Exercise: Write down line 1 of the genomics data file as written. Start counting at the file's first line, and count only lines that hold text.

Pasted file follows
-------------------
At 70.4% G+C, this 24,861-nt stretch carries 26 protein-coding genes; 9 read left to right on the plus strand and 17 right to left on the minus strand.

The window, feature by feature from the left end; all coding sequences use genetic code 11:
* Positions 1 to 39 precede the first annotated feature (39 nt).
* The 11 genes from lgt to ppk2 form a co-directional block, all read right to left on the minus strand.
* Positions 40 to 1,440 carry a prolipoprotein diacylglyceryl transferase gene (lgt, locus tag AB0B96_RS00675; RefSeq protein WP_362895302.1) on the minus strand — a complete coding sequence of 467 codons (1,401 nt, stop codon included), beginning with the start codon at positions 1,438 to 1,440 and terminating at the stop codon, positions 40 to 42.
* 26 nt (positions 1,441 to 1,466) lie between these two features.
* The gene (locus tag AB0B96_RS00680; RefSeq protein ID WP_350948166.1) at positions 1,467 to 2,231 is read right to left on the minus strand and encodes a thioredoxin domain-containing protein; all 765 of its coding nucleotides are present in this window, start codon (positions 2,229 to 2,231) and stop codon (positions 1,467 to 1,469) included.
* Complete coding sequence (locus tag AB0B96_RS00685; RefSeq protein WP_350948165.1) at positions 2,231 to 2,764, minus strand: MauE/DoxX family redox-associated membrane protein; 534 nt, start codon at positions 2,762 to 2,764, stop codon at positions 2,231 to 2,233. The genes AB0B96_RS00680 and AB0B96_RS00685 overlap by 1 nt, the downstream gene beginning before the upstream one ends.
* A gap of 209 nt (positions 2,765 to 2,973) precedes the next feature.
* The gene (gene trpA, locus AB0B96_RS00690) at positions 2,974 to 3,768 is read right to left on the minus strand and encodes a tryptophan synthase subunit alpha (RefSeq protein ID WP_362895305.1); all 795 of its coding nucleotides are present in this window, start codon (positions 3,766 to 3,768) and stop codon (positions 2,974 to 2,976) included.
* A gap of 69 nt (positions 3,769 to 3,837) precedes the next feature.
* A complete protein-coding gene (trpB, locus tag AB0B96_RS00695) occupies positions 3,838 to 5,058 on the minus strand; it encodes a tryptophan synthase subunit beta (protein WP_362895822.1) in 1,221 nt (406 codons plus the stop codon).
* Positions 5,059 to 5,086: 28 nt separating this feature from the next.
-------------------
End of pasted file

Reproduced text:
At 70.4% G+C, this 24,861-nt stretch carries 26 protein-coding genes; 9 read left to right on the plus strand and 17 right to left on the minus strand.